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Lynn Dollin is President of the Association of Municipalities of Ontario (AMO) and Deputy Mayor of Innisfil. AMO represents almost all of Ontario’s 444 municipal governments, excepting the City of Toronto.

The provincial election is less than two weeks away, but make no mistake – the future of critical local services is very much on the ballot June 7.

During the first two leaders’ debates, the trio vying to lead Ontario’s provincial government were peppered with questions about core municipal services, such as policing, transit and economic development. That’s because the fate of our 444 municipal governments is deeply intertwined with decisions made by the provincial government.

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The province dictates and regulates municipal services. And municipal governments often deliver and help fund key provincial government programs.

So far, no party has offered a clear plan to support municipal governments. All have made expensive promises. And all have remained silent when asked if municipal property taxpayers will have to pay for them.

It makes sense that we are hearing about provincial health care and education. They are important to communities. Municipal governments provide their own a wide range of important, basic services. Most people use them every day. Yet municipal governments collect just nine cents of every household’s tax dollars. The other 91 cents goes to federal and provincial coffers.

An analysis by the Association of Municipalities of Ontario (AMO) found that a $4.9-billion annual gap is forming between municipal revenues collected (largely from property taxes and user fees) and what is needed to pay for services, provincial mandates and infrastructure. Without changes, property taxes would have to double over the next 10 years to close this gap.

Out of necessity and good sense, municipal governments constantly strive for efficiencies. But belt-tightening alone won’t solve a problem of this size. And unlike our federal and provincial peers, we are not allowed to borrow our way out of it.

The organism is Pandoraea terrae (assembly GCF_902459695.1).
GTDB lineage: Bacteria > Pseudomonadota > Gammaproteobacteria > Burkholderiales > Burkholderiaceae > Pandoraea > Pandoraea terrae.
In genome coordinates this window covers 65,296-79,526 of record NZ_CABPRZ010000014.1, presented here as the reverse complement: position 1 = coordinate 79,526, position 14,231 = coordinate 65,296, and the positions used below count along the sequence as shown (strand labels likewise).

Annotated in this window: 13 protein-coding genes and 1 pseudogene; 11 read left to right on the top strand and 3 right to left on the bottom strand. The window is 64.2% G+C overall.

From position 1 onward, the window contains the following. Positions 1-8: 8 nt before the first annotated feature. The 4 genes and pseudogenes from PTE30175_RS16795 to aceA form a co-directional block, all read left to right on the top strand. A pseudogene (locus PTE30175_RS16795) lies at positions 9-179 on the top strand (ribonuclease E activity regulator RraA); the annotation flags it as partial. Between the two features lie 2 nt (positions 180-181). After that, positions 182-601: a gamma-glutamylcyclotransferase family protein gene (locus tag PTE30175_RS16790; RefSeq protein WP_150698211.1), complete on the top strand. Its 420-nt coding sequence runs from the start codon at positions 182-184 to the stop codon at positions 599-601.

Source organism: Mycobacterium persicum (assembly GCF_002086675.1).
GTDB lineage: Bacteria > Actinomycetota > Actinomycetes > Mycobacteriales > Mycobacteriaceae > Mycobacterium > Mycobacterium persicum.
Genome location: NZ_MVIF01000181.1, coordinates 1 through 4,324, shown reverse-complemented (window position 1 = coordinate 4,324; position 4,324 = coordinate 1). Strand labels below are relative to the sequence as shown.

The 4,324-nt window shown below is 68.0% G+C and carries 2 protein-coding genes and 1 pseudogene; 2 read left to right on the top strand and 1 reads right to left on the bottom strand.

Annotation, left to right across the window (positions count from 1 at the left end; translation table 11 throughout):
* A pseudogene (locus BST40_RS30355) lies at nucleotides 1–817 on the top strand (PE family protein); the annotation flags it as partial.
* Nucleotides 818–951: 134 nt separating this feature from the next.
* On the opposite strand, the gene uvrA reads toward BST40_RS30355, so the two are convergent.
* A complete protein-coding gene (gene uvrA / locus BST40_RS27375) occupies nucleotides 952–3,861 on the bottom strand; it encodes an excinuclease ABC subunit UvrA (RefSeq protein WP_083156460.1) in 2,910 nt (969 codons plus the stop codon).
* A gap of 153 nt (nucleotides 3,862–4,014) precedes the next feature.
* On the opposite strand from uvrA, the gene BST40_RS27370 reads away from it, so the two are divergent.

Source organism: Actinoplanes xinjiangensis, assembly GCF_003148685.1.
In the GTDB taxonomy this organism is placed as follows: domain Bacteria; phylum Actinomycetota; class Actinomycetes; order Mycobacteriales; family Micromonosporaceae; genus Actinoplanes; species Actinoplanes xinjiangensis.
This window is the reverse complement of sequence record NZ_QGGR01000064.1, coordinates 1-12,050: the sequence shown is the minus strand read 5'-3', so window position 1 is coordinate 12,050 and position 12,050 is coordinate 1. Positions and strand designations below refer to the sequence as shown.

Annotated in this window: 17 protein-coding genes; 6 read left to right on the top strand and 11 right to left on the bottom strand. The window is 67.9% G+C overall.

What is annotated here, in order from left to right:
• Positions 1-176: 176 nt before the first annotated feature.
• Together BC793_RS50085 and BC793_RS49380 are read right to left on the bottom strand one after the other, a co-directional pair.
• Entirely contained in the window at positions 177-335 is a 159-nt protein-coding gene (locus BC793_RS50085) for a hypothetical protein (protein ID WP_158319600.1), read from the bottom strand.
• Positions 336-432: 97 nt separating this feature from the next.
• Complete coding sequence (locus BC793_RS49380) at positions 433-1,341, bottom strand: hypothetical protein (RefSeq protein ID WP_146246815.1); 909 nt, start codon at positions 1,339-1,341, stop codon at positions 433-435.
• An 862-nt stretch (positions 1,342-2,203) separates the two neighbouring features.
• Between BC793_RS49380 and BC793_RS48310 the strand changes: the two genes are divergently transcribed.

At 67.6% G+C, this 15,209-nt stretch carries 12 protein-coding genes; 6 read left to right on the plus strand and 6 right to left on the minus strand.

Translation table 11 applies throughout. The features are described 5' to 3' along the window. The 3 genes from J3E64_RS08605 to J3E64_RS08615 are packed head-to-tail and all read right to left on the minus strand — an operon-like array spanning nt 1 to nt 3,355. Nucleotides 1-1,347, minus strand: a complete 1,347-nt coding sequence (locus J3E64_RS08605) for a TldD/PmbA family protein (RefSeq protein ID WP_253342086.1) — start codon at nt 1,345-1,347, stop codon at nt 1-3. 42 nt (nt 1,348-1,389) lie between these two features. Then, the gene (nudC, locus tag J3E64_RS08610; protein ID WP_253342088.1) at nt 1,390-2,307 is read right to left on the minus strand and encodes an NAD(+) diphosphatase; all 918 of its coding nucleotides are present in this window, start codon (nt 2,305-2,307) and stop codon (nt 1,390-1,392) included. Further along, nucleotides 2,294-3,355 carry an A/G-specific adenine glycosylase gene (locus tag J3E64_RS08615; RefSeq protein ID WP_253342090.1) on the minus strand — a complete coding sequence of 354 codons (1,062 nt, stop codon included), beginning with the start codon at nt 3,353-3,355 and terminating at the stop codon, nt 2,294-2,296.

Municipal governments own more than 60 per cent of all public infrastructure. Previous downloading of provincial costs (not to mention 5,000 kilometres of roads) made it hard to keep up with infrastructure needs. That problem continues to grow.

We regained some lost ground when the province agreed to slowly take back some social services and court security costs. This upload is now worth about $2-billion each year. In simple terms, it means that municipalities have been able to keep property tax revenue that used to subsidize Ontario government programs. Those municipal property tax dollars are now building municipal infrastructure.

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That being said, municipal governments are still paying for and delivering provincial services such as social housing, child care and public health. More than 170,000 people sit on the waiting list for housing across Ontario. When it comes to hospitals, we chip in for expansions, new buildings and equipment. We care about the well-being of our communities, but nine cents on the dollar is no prescription for healthy and thriving communities.

Too often, the best interest of the Ontario government and its bureaucracy trumps what is practical and efficient locally. New provincial initiatives are often imposed on municipal governments without enough (or any) money to cover the costs.

In addition, the province’s one-size-fits all approach to municipal rules and regulations drives inefficiency and waste. Kingston is not Kenora. Why not let them each do what works best locally? If we could change and eliminate many arbitrary provincial rules, local governments could better control their own costs.

Anyone who hopes to lead our province should have a clear plan to support municipal government. Taxpayers expect governments to work together and respect their money. We need an approach that considers the impact that provincial decisions have on municipal costs and property tax rates. It is time to stop passing down costs and piling them onto the municipal tax bill.

Local governments need a greater local say in how services are delivered and a greater local share of tax revenue – a share that matches our responsibilities.

In the absence of an effective partnership with Queen’s Park, many municipal councils will face a stark choice: raise property taxes or make deep cuts to municipal services.

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AMO wants to see each party’s plan for municipal government. Tell us, and the people of Ontario, what actions you will take and – what actions you won’t.

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